I love the simple control panel on this welder, but the on/off switch, and circuit breaker are on the back. Switches like this should be on the front for easy access, as found on some competing units.
Alternative To Consider
For those who like to comparison shop, consider the Eastwood Elite MP140i.
It costs less, and it incorporates a digital display. It also includes the TIG torch, plus it comes with a spot weld timer. Overall, the Elite MP140i offers excellent value for money.
Here is a summary of the differences between them:
|TIG Torch Included||⛔||✅|
|Supports TIG Foot Pedal||✅||⛔|
|Duty Cycle||60% @ 95 Amps||30% @ 90 Amps|
|Built-in Spot Welder||⛔||✅|
|MIG One Pass Thickness||3/16 in.||3/16 in.|
See Best Deal Here
See Best Deal Here
Related: Top Rated Multi Process Welders
With multiple welding processes running on 120V, the LE31MP will appeal to DIYers, farmers, auto restorers, artists, etc. Anyone who needs a versatile, easy-to-use welder that fits a small shop budget will appreciate what this product has to offer.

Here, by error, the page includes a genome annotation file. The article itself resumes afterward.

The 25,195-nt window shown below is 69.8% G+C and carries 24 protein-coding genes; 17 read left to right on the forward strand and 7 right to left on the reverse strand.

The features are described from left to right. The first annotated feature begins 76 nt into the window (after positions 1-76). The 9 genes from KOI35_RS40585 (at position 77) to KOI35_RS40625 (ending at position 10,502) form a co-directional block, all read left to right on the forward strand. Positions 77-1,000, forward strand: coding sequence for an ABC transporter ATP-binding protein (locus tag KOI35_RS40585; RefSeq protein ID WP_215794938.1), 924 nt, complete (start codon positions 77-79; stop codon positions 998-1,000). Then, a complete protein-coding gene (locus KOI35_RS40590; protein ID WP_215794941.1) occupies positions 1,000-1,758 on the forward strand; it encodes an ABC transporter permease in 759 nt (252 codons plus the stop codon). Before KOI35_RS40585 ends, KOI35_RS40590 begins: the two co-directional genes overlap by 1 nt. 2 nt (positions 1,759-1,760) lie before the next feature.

For an entry-level multi-process welder, the 60% duty cycle at 95 amps stands out. It keeps you working, not waiting around for the machine to cool off.
When MIG welding, users find the arc easy to control, and the spatter is minimal. Stick welding also impresses users. But the scratch start TIG option is a bit harder to start and control. As a result, the TIG process with this machine takes some practice to use.
Also, be aware that this unit comes ready to MIG, flux-cored, and stick weld. If you want to TIG weld, you need to buy a torch and pedal. If you want to weld aluminum, you need to buy a spool gun. Of course, these added purchases add to your actual cost for this welder.
In summary, the Lincoln LE31MP brings a reputable brand name and a 3-year warranty to smaller shops. While affordable, you do pay for that security since it is not the lowest-priced unit out there. But it is a solid MIG and stick welder for those needing a capable multi-process welder.